Virtual reality tool for stroke patients

Apr 24, 2019

Simba Nyazika (pictured) has a vision to create a future with no mental health impairments. The CEO of Lenica Research Group believes one of the ways to achieve this vision involves harnessing virtual reality technologies to address mental and cognitive health. In 2018, when one of the rehabilitation hospitals in Edmonton showed interest in developing a new virtual reality tool for stroke rehabilitation, Lenica turned to Alberta Innovates for critical support.

“We applied to Alberta Innovates, and they provided the funding to develop this high-value product,” says Nyazika, who in 2017 founded the Edmonton startup that focuses on creating new software tools to improve brain function.

A year later, Nyazika’s company has created RehabVR, a virtual reality-based therapy tool for patients recovering from stroke or other brain injuries. Using an Oculus Go virtual reality headset, the program engages patients in a game-like experience with specific tasks designed to improve attention, working memory and problem solving.

“RehabVR is one of the first to use virtual reality technology in a rehabilitation program targeting patients with brain injuries,” says Nyazika of the tool developed in collaboration with healthcare professionals and Mammoth XR, a virtual reality studio in Calgary. Throughout the project, Alberta Innovates provided business coaching.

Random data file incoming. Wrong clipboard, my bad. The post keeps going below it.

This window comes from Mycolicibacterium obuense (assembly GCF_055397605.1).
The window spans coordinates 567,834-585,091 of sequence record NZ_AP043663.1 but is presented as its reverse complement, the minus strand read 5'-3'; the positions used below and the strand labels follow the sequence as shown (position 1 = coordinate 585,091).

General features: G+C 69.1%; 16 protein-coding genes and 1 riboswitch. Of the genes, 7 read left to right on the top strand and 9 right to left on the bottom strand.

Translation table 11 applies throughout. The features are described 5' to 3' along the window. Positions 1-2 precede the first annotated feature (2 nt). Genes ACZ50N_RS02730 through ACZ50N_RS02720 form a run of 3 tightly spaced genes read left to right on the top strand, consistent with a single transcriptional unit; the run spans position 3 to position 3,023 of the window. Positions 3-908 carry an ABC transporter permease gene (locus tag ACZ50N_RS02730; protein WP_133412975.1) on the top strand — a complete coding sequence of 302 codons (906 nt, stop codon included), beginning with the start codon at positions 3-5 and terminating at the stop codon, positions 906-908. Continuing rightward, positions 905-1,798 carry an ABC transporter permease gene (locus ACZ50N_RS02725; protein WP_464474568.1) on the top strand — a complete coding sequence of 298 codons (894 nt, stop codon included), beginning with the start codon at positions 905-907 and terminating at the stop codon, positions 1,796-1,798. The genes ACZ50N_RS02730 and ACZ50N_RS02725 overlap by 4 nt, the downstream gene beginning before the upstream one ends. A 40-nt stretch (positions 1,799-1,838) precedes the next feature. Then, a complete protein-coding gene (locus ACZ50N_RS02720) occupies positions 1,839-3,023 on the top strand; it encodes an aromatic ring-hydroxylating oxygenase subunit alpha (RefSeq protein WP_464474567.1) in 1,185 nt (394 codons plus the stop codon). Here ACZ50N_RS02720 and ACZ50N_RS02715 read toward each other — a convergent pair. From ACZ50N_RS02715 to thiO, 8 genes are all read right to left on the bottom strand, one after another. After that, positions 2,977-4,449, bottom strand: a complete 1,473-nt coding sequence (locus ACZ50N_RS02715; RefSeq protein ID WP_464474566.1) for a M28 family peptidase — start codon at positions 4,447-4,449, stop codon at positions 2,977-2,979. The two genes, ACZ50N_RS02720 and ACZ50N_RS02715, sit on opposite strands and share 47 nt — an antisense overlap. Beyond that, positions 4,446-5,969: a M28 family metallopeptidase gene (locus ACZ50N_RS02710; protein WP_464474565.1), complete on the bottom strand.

Since February, RehabVR has been undergoing patient trials at the Edmonton hospital. When trials are completed this fall, the pilot could pave the way for a new therapy tool that’s flexible, fully immersive and offers significant cost savings to patients and hospitals. It will also add to the company’s growing product offerings, which also include Cognilit, a brain training program for athletes.

It’s an exciting time for Lenica. As they wait for the results of the patient trials, Nyazika and his team are working on new projects, such as a new healthcare database that will integrate the company’s cognitive training programs. This database is part of Lenica’s vision of developing a tool for early detection of different mental conditions.

“What we’re trying to do here could potentially be very beneficial to not only Albertans but all Canadians.”